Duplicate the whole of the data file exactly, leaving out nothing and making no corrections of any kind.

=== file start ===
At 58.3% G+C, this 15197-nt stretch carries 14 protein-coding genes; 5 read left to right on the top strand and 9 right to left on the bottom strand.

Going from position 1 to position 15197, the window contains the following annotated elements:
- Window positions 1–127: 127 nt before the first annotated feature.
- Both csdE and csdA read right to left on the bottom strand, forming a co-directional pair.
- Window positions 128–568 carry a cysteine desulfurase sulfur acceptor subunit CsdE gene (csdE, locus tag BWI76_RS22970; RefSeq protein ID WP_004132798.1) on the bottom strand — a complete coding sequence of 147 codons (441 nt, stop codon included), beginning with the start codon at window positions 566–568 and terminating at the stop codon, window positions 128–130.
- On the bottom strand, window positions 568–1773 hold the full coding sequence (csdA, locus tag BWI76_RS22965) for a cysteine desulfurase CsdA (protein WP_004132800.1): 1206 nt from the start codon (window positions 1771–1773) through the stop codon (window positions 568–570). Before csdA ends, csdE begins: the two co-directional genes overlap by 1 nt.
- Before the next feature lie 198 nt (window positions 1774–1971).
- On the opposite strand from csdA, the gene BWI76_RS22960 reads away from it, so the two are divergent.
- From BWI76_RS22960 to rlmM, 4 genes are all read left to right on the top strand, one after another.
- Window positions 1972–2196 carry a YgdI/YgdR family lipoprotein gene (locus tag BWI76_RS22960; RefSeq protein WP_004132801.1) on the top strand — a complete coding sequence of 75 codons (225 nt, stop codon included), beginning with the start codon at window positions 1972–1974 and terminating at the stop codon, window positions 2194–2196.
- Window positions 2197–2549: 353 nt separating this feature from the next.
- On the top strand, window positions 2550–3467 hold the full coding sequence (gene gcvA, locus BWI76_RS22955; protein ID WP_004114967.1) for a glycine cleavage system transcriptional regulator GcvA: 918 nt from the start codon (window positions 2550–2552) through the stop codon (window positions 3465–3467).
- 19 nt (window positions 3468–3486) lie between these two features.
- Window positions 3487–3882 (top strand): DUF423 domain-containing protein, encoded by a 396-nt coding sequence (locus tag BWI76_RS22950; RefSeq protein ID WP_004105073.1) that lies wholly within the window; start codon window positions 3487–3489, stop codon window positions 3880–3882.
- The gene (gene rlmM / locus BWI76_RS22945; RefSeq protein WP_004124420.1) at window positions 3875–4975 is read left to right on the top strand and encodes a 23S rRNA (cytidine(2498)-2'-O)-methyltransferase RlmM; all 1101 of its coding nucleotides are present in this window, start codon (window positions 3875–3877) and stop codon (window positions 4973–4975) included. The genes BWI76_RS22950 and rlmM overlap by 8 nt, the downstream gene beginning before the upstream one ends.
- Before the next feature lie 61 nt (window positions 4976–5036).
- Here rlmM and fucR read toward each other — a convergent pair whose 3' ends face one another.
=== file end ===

At 58.3% G+C, this 15197-nt stretch carries 14 protein-coding genes; 5 read left to right on the top strand and 9 right to left on the bottom strand.

Going from position 1 to position 15197, the window contains the following annotated elements:
- Window positions 1–127: 127 nt before the first annotated feature.
- Both csdE and csdA read right to left on the bottom strand, forming a co-directional pair.
- Window positions 128–568 carry a cysteine desulfurase sulfur acceptor subunit CsdE gene (csdE, locus tag BWI76_RS22970; RefSeq protein ID WP_004132798.1) on the bottom strand — a complete coding sequence of 147 codons (441 nt, stop codon included), beginning with the start codon at window positions 566–568 and terminating at the stop codon, window positions 128–130.
- On the bottom strand, window positions 568–1773 hold the full coding sequence (csdA, locus tag BWI76_RS22965) for a cysteine desulfurase CsdA (protein WP_004132800.1): 1206 nt from the start codon (window positions 1771–1773) through the stop codon (window positions 568–570). Before csdA ends, csdE begins: the two co-directional genes overlap by 1 nt.
- Before the next feature lie 198 nt (window positions 1774–1971).
- On the opposite strand from csdA, the gene BWI76_RS22960 reads away from it, so the two are divergent.
- From BWI76_RS22960 to rlmM, 4 genes are all read left to right on the top strand, one after another.
- Window positions 1972–2196 carry a YgdI/YgdR family lipoprotein gene (locus tag BWI76_RS22960; RefSeq protein WP_004132801.1) on the top strand — a complete coding sequence of 75 codons (225 nt, stop codon included), beginning with the start codon at window positions 1972–1974 and terminating at the stop codon, window positions 2194–2196.
- Window positions 2197–2549: 353 nt separating this feature from the next.
- On the top strand, window positions 2550–3467 hold the full coding sequence (gene gcvA, locus BWI76_RS22955; protein ID WP_004114967.1) for a glycine cleavage system transcriptional regulator GcvA: 918 nt from the start codon (window positions 2550–2552) through the stop codon (window positions 3465–3467).
- 19 nt (window positions 3468–3486) lie between these two features.
- Window positions 3487–3882 (top strand): DUF423 domain-containing protein, encoded by a 396-nt coding sequence (locus tag BWI76_RS22950; RefSeq protein ID WP_004105073.1) that lies wholly within the window; start codon window positions 3487–3489, stop codon window positions 3880–3882.
- The gene (gene rlmM / locus BWI76_RS22945; RefSeq protein WP_004124420.1) at window positions 3875–4975 is read left to right on the top strand and encodes a 23S rRNA (cytidine(2498)-2'-O)-methyltransferase RlmM; all 1101 of its coding nucleotides are present in this window, start codon (window positions 3875–3877) and stop codon (window positions 4973–4975) included. The genes BWI76_RS22950 and rlmM overlap by 8 nt, the downstream gene beginning before the upstream one ends.
- Before the next feature lie 61 nt (window positions 4976–5036).
- Here rlmM and fucR read toward each other — a convergent pair whose 3' ends face one another.